Ratings agency Standard & Poor’s has upgraded its outlook on Ireland from ‘negative’ to ‘stable’, following last week’s agreement to replace the Anglo promissory note with long-term bonds.
The agency has maintained a BBB+/A-2 credit rating for Ireland, but said the recent debt deal “should reduce the Government’s debt-servicing costs and lower refinancing risk”.
S&P said it believed the deal would increase the likelihood of Ireland’s full return to the private bond markets by the end of 2013.
However the agency said Ireland still had a substantial deficit, heavy public and private debt burdens and a weakened financial system.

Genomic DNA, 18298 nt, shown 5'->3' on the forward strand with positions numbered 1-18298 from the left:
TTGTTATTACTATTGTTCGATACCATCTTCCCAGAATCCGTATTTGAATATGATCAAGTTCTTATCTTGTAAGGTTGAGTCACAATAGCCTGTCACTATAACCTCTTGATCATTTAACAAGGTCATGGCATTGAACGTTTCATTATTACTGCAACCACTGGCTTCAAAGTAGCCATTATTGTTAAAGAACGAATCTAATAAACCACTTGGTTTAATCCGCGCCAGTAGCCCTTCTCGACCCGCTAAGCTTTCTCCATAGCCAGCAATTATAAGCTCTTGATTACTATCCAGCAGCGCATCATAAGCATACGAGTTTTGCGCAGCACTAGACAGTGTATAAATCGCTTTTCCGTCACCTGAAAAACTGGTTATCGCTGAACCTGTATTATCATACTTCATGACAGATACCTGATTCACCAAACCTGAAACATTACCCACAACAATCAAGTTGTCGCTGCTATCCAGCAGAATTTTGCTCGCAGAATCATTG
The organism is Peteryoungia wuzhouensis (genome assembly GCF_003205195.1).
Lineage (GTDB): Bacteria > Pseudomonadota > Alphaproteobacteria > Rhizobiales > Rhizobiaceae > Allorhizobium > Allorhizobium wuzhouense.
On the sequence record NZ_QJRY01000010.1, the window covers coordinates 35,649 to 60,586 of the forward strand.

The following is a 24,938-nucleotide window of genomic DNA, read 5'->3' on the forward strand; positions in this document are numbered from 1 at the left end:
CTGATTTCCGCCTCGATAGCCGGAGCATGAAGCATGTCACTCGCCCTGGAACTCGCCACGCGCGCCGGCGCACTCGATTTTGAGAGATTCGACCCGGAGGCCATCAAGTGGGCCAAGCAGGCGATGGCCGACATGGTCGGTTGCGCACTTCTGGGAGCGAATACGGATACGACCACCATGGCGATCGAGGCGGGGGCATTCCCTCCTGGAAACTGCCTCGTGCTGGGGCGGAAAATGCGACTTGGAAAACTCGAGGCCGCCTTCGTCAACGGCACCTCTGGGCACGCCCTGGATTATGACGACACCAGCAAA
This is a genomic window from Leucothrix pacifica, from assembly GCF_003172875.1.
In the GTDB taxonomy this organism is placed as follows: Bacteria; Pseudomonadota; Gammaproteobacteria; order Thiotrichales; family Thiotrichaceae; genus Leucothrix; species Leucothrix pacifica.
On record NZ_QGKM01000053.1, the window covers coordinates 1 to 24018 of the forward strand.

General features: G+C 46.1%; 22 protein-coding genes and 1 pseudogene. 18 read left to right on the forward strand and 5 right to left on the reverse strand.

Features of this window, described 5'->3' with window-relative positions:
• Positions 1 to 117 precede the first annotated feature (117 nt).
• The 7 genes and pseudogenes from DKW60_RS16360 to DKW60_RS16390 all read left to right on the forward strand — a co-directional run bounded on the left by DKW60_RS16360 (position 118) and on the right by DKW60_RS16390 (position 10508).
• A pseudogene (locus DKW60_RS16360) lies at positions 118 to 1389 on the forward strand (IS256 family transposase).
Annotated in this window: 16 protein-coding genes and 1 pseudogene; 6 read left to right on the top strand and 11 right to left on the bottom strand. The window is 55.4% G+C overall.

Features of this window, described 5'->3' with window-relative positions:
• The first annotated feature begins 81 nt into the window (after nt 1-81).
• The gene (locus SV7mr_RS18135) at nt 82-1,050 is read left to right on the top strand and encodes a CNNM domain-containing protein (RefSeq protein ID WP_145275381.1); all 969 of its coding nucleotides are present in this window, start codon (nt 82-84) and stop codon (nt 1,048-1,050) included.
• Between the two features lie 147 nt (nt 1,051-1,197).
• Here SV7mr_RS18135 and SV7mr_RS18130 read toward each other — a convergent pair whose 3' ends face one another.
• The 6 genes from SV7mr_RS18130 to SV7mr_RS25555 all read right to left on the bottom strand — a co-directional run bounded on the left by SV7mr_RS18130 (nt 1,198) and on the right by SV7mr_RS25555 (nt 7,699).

“These factors collectively reduce Ireland’s growth prospects as well as its capacity to respond to material economic and financial shocks,” a statement from the agency said.
It said it could revise the outlook to 'negative' if the Government failed to comply with its EU/IMF bailout programme.
The agency could consider raising its rating on Ireland, however, if the Government continues on its fiscal strategy and “can sell its sizable equity position in the domestic banking system to non-resident investors”.
Last week ratings agency Fitch described the promissory note deal as a “positive surprise” but maintained its BBB+ rating with a stable outlook.